It's a touchy subject in the NFL these days as "Deflategate" continues to rage less than a week before New England and Seattle meet in the Super Bowl. The controversy centres around whether underinflated footballs used by the Patriots in their 45-7 AFC title win over Indianapolis gave them an unfair advantage.
While their size specifications differ slightly, footballs in both leagues must be inflated to between 12.5 and 13.5 pounds per square inch and be checked by officials prior to the game.
At least 18 footballs are used per CFL game. The two teams provide six apiece that are stamped with their name and used exclusively by each on offence. These balls must be approved by the referee, who will decide if they meet "new-ball standards."
The home team also provides at least six new and unmarked balls that both teams will use on kickoffs, punts, convert and field-goal attempts. The home squad must also have a sufficient supply of additional kicking balls available if needed.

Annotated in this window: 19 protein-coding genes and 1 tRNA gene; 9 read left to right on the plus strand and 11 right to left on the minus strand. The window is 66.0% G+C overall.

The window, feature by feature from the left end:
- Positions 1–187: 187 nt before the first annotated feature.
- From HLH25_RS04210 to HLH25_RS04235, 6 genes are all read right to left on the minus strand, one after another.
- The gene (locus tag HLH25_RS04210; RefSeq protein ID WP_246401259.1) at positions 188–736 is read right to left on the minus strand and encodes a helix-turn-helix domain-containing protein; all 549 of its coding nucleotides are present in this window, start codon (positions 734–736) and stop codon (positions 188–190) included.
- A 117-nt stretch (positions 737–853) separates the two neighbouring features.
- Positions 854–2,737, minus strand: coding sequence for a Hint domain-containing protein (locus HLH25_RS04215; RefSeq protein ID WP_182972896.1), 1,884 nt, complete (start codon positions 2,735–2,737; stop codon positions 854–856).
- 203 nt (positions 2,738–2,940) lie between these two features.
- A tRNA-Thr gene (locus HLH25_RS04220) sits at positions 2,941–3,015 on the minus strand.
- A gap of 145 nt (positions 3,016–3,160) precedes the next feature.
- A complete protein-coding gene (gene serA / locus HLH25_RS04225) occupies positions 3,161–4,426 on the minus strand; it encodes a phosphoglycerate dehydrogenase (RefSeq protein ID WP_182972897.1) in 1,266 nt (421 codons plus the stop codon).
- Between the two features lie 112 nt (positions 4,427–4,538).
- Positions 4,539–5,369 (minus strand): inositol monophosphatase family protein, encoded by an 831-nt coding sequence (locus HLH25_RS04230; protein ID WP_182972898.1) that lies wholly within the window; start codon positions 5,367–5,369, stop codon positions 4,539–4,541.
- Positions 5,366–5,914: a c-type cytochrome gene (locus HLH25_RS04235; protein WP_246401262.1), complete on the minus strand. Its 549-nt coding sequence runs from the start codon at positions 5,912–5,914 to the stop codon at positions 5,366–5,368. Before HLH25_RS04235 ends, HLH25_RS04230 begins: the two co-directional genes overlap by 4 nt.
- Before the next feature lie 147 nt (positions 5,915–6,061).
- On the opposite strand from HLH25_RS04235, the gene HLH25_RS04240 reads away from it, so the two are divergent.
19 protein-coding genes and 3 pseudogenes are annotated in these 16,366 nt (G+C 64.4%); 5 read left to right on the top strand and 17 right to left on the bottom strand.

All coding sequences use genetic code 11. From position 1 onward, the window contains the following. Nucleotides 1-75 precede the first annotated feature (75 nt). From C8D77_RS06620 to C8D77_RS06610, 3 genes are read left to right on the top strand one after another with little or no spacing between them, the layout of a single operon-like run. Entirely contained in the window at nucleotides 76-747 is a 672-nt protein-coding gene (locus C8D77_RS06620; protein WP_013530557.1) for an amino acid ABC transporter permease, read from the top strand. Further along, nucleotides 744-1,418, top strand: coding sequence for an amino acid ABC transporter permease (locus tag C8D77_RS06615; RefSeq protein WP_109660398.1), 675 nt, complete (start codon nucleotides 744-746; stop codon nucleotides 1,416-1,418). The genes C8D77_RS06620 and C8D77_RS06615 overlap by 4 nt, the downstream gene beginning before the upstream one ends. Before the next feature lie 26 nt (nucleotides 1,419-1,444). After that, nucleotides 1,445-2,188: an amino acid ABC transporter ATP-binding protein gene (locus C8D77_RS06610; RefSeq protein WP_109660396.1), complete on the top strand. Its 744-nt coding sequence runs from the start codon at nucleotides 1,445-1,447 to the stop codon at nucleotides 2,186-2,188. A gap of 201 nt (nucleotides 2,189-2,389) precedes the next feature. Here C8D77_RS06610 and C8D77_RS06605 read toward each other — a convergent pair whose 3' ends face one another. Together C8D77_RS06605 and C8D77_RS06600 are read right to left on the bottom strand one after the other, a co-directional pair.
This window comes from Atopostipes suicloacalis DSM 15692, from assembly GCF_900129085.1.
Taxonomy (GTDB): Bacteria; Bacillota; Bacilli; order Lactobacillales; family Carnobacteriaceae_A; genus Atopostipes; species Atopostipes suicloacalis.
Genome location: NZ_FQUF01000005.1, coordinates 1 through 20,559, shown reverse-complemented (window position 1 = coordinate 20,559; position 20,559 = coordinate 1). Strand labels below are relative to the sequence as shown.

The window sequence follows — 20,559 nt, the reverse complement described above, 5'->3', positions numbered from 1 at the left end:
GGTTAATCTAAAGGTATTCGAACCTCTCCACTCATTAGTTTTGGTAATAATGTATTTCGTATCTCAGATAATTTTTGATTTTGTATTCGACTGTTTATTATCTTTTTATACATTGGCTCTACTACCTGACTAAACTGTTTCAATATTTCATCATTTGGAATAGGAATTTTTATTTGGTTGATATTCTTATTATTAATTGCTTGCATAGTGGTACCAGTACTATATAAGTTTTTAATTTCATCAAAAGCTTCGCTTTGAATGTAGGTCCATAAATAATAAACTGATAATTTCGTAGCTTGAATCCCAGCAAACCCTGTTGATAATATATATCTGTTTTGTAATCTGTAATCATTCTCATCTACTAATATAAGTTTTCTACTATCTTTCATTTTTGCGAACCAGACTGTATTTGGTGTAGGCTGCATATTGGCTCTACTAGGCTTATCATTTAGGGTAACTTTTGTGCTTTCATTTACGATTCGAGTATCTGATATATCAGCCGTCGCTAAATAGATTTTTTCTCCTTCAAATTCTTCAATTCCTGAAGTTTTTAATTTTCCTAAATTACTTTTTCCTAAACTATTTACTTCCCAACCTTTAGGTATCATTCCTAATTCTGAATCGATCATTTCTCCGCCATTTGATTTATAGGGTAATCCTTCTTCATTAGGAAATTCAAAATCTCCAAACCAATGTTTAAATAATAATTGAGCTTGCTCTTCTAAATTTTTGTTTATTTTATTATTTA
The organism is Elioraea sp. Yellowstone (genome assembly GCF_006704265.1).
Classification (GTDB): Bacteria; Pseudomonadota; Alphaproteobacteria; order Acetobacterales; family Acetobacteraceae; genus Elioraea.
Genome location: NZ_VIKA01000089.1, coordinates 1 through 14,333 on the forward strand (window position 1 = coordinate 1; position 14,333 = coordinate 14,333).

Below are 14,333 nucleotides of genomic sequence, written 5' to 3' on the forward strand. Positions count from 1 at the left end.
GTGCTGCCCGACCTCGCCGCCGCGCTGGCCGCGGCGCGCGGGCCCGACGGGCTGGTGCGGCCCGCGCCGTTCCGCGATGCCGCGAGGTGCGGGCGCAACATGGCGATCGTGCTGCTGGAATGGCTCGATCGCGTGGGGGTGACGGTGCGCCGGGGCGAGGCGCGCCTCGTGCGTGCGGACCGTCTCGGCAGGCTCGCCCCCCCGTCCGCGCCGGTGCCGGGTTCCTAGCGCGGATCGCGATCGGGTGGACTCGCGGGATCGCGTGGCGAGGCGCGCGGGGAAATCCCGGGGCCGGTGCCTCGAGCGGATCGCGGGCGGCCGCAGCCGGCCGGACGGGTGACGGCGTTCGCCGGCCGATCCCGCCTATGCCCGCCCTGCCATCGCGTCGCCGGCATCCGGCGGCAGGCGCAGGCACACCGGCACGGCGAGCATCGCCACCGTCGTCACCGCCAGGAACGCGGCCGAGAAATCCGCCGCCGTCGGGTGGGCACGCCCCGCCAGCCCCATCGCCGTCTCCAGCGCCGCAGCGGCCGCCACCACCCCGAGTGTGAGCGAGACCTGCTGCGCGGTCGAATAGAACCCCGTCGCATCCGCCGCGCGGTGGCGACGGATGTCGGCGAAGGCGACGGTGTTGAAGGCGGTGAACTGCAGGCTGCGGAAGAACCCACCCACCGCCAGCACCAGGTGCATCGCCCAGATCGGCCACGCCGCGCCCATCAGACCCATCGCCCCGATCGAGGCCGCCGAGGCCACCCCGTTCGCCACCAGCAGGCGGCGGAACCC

In the visitor runs out of offensive balls, it uses kicking footballs for the remainder of the game when on offence.
Both teams present their footballs to the referee at least 90 minutes before kickoff. Additional ones can be provided afterwards but must meet new-ball standards to be used in games.
Once the officials get the footballs, they measure them and check the air using an electronic pressure gauge before approving them for play. When balls are in the officials' possession, teams can't access them except for normal, on-field play.
During games, the league has four ball handlers on the sideline and the balls are kept in bags under the control of the sideline staff.
And like the NFL, any CFL team using an illegal football or altering one during a game is subject to fine or suspension.